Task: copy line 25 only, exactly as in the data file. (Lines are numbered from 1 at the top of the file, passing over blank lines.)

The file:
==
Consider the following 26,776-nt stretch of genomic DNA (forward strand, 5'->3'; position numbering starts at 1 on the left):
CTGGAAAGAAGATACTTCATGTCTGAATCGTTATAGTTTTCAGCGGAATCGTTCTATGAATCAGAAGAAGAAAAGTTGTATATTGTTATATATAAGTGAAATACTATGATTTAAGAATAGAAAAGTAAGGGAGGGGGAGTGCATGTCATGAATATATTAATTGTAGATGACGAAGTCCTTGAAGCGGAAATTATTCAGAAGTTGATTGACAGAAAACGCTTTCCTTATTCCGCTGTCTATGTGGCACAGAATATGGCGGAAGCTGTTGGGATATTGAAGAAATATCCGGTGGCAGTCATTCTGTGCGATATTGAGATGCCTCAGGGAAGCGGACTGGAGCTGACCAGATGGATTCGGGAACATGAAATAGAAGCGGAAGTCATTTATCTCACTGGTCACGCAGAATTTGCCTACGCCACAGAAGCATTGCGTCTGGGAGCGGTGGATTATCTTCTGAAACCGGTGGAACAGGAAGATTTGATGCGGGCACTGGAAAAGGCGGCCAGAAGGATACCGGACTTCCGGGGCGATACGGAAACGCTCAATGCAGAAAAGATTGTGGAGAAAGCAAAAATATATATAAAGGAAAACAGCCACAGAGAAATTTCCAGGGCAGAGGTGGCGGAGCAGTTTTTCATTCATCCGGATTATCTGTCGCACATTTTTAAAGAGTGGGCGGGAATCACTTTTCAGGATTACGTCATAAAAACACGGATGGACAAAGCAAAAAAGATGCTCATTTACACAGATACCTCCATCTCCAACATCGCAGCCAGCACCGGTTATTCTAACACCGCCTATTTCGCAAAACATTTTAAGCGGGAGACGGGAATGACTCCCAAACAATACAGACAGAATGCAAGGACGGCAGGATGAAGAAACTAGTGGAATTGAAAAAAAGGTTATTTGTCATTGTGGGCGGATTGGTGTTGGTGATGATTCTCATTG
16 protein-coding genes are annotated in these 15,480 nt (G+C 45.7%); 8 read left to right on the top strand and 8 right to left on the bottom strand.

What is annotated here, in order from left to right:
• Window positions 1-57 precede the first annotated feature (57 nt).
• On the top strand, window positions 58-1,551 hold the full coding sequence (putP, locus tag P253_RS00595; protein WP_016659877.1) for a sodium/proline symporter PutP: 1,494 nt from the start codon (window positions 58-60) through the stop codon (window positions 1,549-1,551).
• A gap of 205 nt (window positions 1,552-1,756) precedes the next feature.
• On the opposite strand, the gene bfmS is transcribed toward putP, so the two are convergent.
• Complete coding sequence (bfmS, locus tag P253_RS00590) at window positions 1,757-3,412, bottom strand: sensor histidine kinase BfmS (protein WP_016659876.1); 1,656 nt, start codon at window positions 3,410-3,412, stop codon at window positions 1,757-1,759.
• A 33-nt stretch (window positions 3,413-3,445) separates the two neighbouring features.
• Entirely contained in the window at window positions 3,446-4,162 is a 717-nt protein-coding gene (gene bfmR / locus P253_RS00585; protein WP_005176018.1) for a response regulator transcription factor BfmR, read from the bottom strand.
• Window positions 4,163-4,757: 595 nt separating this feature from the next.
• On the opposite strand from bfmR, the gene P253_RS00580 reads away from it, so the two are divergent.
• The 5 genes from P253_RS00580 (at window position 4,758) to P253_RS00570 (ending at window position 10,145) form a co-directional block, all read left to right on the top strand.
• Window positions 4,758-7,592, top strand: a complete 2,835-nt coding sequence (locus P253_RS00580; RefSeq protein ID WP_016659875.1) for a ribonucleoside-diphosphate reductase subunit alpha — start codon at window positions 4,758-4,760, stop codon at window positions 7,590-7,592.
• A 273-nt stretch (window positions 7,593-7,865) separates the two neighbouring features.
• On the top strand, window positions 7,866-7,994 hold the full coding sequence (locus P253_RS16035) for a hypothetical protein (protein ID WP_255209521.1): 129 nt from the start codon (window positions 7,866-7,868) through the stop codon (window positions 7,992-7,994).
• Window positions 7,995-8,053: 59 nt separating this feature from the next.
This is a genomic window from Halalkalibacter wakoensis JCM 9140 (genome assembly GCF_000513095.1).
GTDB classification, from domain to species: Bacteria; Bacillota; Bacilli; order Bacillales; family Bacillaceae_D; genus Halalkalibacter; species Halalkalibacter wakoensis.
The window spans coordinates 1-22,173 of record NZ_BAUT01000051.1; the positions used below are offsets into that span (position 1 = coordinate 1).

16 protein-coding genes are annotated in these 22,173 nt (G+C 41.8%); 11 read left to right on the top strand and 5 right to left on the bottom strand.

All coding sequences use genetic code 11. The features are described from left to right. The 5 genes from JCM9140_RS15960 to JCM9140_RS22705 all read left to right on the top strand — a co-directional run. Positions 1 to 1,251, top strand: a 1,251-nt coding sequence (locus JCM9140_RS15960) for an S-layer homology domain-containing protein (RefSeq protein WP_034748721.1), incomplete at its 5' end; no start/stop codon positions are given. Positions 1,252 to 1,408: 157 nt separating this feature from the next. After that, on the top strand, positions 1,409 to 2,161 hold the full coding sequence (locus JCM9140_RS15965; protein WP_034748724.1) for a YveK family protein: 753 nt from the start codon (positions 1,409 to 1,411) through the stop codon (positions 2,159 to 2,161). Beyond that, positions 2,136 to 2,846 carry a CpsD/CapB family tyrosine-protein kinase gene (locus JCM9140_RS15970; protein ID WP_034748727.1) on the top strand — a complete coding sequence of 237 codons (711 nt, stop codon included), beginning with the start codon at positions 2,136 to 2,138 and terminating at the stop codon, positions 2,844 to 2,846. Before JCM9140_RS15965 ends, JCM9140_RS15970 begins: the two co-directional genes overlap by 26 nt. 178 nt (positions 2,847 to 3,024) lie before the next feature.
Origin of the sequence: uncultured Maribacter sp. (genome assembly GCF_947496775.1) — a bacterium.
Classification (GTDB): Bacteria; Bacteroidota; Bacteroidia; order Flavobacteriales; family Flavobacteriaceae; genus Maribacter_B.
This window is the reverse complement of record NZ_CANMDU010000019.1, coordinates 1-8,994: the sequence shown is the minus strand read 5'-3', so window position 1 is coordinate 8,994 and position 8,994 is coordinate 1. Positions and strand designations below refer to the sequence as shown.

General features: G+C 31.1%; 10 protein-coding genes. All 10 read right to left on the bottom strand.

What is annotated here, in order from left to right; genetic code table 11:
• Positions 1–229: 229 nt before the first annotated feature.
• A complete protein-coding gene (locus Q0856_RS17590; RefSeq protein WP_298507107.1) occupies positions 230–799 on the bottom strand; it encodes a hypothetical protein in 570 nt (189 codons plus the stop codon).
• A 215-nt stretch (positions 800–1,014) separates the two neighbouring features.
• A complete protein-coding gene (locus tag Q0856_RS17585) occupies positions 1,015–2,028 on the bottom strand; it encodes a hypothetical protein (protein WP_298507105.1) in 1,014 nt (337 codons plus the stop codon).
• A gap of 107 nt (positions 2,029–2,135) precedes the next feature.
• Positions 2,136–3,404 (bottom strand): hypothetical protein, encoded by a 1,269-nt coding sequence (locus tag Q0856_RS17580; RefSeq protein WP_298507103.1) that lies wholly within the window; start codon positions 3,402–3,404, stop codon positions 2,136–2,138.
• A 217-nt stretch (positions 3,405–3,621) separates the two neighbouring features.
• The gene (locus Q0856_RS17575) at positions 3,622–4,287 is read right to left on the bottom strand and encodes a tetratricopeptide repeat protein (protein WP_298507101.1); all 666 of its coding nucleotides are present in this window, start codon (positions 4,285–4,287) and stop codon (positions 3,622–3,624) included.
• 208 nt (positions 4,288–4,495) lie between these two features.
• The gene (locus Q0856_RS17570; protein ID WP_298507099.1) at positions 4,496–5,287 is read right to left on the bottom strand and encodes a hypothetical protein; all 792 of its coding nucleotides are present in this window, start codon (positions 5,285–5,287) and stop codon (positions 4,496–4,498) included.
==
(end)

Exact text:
Classification (GTDB): Bacteria; Bacteroidota; Bacteroidia; order Flavobacteriales; family Flavobacteriaceae; genus Maribacter_B.